Table 6 – Population who reported an ability to conduct a conversation in an Aboriginal language that is not their mother tongue and population who reported an Aboriginal mother tongue but who could not conduct a conversation in that language, for selected Aboriginal identity categories, Medicine Hat
Selected Aboriginal identity categories Persons reporting an ability to conduct a conversation in an Aboriginal language that is not their mother tongue Persons reporting an Aboriginal mother tongue but who could not conduct a conversation in that language
numberTable 6 Footnote 1 % of population numberTable 6 Footnote 1 % of population
Table note(s):
Footnote 1

The estimates for the three Aboriginal groups do not add to the total Aboriginal identity population because only selected Aboriginal identity categories are shown.

Return to footnote 6-1 referrer

Total Aboriginal identity population 125 61.0 0 0.0
   First Nations single identity 125 62.5 0 0.0
   Métis single identity 0 ... 0 ...
   Inuit single identity 0 ... 0 ...
Non-Aboriginal identity population 0 ... 0 ...

Note(s):

Footnote 1

Aboriginal identity: The term 'Aboriginal identity' refers to whether the person reported being an Aboriginal person, that is, First Nations (North American Indian), Métis or Inuk (Inuit) and/or being a Registered or Treaty Indian, (that is, registered under the Indian Act of Canada) and/or being a member of a First Nation or Indian band. Aboriginal peoples of Canada are defined in the Constitution Act, 1982, section 35 (2) as including the Indian, Inuit and Métis peoples of Canada.

Aboriginal Peoples Return to footnote 1 referrer

Footnote 2

Respondents self-identified as 'First Nations (North American Indian)' on the NHS questionnaire; however, the term 'First Nations people' is used throughout this document.

Aboriginal Peoples Return to footnote 2 referrer

Footnote 3

Family: The term 'family' in this document refers to the census definition of 'census family,' but for simplicity, the term 'family' is used throughout this report. A census family is composed of a married or common-law couple, with or without children, or of a lone parent living with at least one child in the same dwelling. Couples can be of the opposite sex or of the same sex.

Aboriginal Peoples Return to footnote 3 referrer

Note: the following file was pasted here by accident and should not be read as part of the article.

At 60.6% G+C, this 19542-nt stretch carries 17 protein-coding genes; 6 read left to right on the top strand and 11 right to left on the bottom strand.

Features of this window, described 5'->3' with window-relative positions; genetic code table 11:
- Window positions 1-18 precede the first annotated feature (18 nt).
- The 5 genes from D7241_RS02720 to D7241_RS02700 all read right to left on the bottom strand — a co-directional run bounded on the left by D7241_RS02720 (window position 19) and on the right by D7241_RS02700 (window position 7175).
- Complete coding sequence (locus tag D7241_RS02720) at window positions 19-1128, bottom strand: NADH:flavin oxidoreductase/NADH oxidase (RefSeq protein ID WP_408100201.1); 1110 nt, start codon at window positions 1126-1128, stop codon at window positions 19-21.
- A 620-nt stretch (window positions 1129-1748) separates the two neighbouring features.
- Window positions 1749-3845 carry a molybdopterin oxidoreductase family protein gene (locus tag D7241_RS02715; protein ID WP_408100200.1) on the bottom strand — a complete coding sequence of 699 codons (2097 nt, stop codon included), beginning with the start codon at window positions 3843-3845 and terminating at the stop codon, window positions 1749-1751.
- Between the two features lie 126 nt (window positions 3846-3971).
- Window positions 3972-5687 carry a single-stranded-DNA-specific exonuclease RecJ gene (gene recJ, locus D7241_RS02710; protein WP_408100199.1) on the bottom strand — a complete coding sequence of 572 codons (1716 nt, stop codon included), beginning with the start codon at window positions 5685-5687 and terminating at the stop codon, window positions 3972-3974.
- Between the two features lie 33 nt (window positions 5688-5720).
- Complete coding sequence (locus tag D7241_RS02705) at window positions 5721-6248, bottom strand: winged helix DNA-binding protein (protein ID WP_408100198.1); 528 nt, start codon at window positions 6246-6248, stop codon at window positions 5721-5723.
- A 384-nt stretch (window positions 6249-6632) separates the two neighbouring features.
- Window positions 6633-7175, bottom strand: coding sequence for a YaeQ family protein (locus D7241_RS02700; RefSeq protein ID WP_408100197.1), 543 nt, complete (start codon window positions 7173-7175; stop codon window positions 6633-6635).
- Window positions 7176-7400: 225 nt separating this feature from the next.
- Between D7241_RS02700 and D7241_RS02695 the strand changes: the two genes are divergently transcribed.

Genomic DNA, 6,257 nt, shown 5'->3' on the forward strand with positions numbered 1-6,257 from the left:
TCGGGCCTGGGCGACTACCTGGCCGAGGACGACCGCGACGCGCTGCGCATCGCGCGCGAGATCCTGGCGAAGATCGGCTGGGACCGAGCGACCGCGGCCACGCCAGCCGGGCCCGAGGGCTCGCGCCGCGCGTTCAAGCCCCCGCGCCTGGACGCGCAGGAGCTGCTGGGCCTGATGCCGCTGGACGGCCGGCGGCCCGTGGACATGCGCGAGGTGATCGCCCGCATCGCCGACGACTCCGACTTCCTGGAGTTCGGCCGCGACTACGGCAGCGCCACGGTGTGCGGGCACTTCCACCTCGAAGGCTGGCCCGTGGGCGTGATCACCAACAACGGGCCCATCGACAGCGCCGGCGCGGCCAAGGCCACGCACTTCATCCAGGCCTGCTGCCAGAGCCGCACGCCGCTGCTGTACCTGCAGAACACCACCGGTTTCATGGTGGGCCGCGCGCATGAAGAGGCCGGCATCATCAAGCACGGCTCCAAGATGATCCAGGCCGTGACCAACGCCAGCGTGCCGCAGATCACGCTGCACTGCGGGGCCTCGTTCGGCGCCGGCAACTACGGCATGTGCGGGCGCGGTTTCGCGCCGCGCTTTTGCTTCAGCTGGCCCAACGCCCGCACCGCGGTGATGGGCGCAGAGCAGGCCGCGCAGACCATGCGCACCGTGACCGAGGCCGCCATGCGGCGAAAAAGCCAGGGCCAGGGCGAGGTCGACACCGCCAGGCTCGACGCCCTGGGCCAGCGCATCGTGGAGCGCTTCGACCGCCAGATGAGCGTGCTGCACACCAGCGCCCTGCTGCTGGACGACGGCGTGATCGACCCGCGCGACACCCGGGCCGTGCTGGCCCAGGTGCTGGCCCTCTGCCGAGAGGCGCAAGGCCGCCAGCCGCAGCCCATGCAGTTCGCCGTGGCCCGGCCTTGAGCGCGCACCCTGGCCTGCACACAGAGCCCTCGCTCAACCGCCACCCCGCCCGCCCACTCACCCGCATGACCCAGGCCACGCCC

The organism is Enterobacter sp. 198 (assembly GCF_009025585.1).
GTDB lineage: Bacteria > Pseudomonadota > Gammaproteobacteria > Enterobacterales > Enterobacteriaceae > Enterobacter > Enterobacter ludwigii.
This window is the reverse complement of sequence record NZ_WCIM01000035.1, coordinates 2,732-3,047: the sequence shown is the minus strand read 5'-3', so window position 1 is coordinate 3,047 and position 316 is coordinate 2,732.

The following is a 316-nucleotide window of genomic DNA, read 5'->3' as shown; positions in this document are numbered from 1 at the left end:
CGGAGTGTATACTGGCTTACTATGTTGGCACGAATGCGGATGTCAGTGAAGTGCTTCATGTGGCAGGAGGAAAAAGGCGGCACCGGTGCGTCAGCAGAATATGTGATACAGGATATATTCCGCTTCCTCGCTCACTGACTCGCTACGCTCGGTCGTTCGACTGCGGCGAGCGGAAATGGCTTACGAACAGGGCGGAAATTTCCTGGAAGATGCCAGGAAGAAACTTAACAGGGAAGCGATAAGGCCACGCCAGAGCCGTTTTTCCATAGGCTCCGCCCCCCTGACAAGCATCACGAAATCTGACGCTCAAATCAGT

Footnote 4

Lone parents: Mothers or fathers, with no married spouse or common-law partner present, living in a dwelling with one or more children.

Aboriginal Peoples Return to footnote 4 referrer

Footnote 5

Stepchild: A stepchild is a child in a couple family who is the biological or adopted child of only one married spouse or common-law partner in the couple, and whose birth or adoption preceded the current relationship.

Aboriginal Peoples Return to footnote 5 referrer

Footnote 6

Skip-generation family: A census family that consists of grandparents and grandchildren without the presence of parents in the home.

Aboriginal Peoples Return to footnote 6 referrer

Footnote 7

Foster children: The population in private households who have been reported as foster children on the NHS questionnaire. Foster children are considered as 'other relatives' outside of a census family.

Aboriginal Peoples Return to footnote 7 referrer

Immigration and Ethnocultural Diversity

Immigrant population

According to the 2011 National Household Survey (NHS), 4,330 (7.4%) of the population of Medicine Hat were foreign-born (immigrants), 53,675 (91.5%) were Canadian-born (non-immigrants) and 640 (1.1%) were non-permanent residents.Ethnocultural Footnote 1 In comparison, the proportion of the population of Alberta who were immigrants was 18.1%, 80.3% were non-immigrants, and 1.7% were non-permanent residents.

Figure 1 Percentage of Canadian born (non-immigrants), foreign born (immigrants) and non permanent residents in Medicine Hat (City)

Figure description

This vertical bar graph shows the percentage of Canadian born (non-immigrants), foreign born (immigrants) and non-permanent residents. The y-axis is the percentage of population and the x-axis, from left to right, shows Canadian born (non-immigrants), foreign born (immigrants) and non-permanent residents.

Of the immigrants living in Medicine Hat in 2011, 885 came to Canada between 2006 and 2011. These recent immigrants made up 20.4% of the immigrants in Medicine Hat.